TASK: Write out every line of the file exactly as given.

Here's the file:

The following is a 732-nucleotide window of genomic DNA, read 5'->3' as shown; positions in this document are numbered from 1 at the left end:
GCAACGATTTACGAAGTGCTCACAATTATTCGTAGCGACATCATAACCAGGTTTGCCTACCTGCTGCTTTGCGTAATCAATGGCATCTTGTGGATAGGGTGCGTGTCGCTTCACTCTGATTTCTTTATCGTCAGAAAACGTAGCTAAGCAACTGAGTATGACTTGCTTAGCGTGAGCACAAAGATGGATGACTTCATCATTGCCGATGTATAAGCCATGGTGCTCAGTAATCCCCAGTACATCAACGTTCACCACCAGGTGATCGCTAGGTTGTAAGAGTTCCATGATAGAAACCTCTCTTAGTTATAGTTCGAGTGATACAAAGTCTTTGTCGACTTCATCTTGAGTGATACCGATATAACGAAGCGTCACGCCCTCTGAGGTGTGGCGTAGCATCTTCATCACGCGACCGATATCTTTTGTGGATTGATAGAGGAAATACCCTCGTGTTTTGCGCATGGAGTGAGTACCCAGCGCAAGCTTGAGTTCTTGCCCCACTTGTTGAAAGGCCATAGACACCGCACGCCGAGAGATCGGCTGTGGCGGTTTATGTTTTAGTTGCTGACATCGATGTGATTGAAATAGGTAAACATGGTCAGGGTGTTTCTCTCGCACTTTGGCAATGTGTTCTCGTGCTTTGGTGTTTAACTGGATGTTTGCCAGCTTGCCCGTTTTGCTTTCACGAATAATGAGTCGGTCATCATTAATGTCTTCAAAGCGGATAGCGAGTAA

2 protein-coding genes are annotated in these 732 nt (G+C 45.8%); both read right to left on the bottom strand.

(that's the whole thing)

The following is a 732-nucleotide window of genomic DNA, read 5'->3' as shown; positions in this document are numbered from 1 at the left end:
GCAACGATTTACGAAGTGCTCACAATTATTCGTAGCGACATCATAACCAGGTTTGCCTACCTGCTGCTTTGCGTAATCAATGGCATCTTGTGGATAGGGTGCGTGTCGCTTCACTCTGATTTCTTTATCGTCAGAAAACGTAGCTAAGCAACTGAGTATGACTTGCTTAGCGTGAGCACAAAGATGGATGACTTCATCATTGCCGATGTATAAGCCATGGTGCTCAGTAATCCCCAGTACATCAACGTTCACCACCAGGTGATCGCTAGGTTGTAAGAGTTCCATGATAGAAACCTCTCTTAGTTATAGTTCGAGTGATACAAAGTCTTTGTCGACTTCATCTTGAGTGATACCGATATAACGAAGCGTCACGCCCTCTGAGGTGTGGCGTAGCATCTTCATCACGCGACCGATATCTTTTGTGGATTGATAGAGGAAATACCCTCGTGTTTTGCGCATGGAGTGAGTACCCAGCGCAAGCTTGAGTTCTTGCCCCACTTGTTGAAAGGCCATAGACACCGCACGCCGAGAGATCGGCTGTGGCGGTTTATGTTTTAGTTGCTGACATCGATGTGATTGAAATAGGTAAACATGGTCAGGGTGTTTCTCTCGCACTTTGGCAATGTGTTCTCGTGCTTTGGTGTTTAACTGGATGTTTGCCAGCTTGCCCGTTTTGCTTTCACGAATAATGAGTCGGTCATCATTAATGTCTTCAAAGCGGATAGCGAGTAA

2 protein-coding genes are annotated in these 732 nt (G+C 45.8%); both read right to left on the bottom strand.